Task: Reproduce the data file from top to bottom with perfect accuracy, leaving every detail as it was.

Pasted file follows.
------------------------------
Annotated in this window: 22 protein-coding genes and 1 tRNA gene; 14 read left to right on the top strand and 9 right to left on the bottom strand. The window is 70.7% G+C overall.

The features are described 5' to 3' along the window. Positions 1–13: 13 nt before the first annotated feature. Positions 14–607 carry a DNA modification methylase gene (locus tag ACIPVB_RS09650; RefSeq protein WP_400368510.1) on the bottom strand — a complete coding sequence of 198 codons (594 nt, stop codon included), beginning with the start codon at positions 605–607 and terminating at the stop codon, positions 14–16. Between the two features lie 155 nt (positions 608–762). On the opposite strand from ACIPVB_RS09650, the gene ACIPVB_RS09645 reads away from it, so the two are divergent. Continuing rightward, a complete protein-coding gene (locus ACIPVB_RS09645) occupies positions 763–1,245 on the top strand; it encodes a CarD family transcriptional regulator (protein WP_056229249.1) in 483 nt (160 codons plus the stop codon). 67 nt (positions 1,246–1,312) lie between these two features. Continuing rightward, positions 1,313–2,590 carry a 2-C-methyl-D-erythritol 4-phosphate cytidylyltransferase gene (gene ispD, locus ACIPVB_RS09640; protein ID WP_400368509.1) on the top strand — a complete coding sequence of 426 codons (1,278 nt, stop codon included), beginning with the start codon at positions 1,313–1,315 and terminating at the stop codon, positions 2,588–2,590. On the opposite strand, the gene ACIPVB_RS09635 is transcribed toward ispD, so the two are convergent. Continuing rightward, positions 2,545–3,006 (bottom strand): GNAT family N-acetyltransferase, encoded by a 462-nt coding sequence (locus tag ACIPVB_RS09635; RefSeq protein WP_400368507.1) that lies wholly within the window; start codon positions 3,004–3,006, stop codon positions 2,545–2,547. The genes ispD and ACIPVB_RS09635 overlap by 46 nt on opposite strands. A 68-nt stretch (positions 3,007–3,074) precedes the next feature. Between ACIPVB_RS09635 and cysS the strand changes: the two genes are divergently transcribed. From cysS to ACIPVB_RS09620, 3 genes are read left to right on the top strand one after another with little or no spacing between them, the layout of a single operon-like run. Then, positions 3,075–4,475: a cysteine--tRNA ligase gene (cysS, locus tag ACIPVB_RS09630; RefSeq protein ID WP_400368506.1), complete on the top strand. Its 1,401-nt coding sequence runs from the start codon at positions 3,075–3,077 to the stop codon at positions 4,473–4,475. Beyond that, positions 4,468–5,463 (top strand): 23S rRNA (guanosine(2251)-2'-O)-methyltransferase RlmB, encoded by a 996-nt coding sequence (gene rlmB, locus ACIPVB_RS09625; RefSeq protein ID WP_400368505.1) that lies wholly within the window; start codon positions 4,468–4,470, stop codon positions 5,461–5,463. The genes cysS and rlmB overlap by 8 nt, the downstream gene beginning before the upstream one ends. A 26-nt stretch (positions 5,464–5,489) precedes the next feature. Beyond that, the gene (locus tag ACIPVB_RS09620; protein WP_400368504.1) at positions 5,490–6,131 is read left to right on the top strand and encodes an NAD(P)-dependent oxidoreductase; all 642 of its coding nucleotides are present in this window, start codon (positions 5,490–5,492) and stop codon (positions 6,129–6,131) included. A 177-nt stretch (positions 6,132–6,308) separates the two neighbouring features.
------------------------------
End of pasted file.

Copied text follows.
Annotated in this window: 22 protein-coding genes and 1 tRNA gene; 14 read left to right on the top strand and 9 right to left on the bottom strand. The window is 70.7% G+C overall.

The features are described 5' to 3' along the window. Positions 1–13: 13 nt before the first annotated feature. Positions 14–607 carry a DNA modification methylase gene (locus tag ACIPVB_RS09650; RefSeq protein WP_400368510.1) on the bottom strand — a complete coding sequence of 198 codons (594 nt, stop codon included), beginning with the start codon at positions 605–607 and terminating at the stop codon, positions 14–16. Between the two features lie 155 nt (positions 608–762). On the opposite strand from ACIPVB_RS09650, the gene ACIPVB_RS09645 reads away from it, so the two are divergent. Continuing rightward, a complete protein-coding gene (locus ACIPVB_RS09645) occupies positions 763–1,245 on the top strand; it encodes a CarD family transcriptional regulator (protein WP_056229249.1) in 483 nt (160 codons plus the stop codon). 67 nt (positions 1,246–1,312) lie between these two features. Continuing rightward, positions 1,313–2,590 carry a 2-C-methyl-D-erythritol 4-phosphate cytidylyltransferase gene (gene ispD, locus ACIPVB_RS09640; protein ID WP_400368509.1) on the top strand — a complete coding sequence of 426 codons (1,278 nt, stop codon included), beginning with the start codon at positions 1,313–1,315 and terminating at the stop codon, positions 2,588–2,590. On the opposite strand, the gene ACIPVB_RS09635 is transcribed toward ispD, so the two are convergent. Continuing rightward, positions 2,545–3,006 (bottom strand): GNAT family N-acetyltransferase, encoded by a 462-nt coding sequence (locus tag ACIPVB_RS09635; RefSeq protein WP_400368507.1) that lies wholly within the window; start codon positions 3,004–3,006, stop codon positions 2,545–2,547. The genes ispD and ACIPVB_RS09635 overlap by 46 nt on opposite strands. A 68-nt stretch (positions 3,007–3,074) precedes the next feature. Between ACIPVB_RS09635 and cysS the strand changes: the two genes are divergently transcribed. From cysS to ACIPVB_RS09620, 3 genes are read left to right on the top strand one after another with little or no spacing between them, the layout of a single operon-like run. Then, positions 3,075–4,475: a cysteine--tRNA ligase gene (cysS, locus tag ACIPVB_RS09630; RefSeq protein ID WP_400368506.1), complete on the top strand. Its 1,401-nt coding sequence runs from the start codon at positions 3,075–3,077 to the stop codon at positions 4,473–4,475. Beyond that, positions 4,468–5,463 (top strand): 23S rRNA (guanosine(2251)-2'-O)-methyltransferase RlmB, encoded by a 996-nt coding sequence (gene rlmB, locus ACIPVB_RS09625; RefSeq protein ID WP_400368505.1) that lies wholly within the window; start codon positions 4,468–4,470, stop codon positions 5,461–5,463. The genes cysS and rlmB overlap by 8 nt, the downstream gene beginning before the upstream one ends. A 26-nt stretch (positions 5,464–5,489) precedes the next feature. Beyond that, the gene (locus tag ACIPVB_RS09620; protein WP_400368504.1) at positions 5,490–6,131 is read left to right on the top strand and encodes an NAD(P)-dependent oxidoreductase; all 642 of its coding nucleotides are present in this window, start codon (positions 5,490–5,492) and stop codon (positions 6,129–6,131) included. A 177-nt stretch (positions 6,132–6,308) separates the two neighbouring features.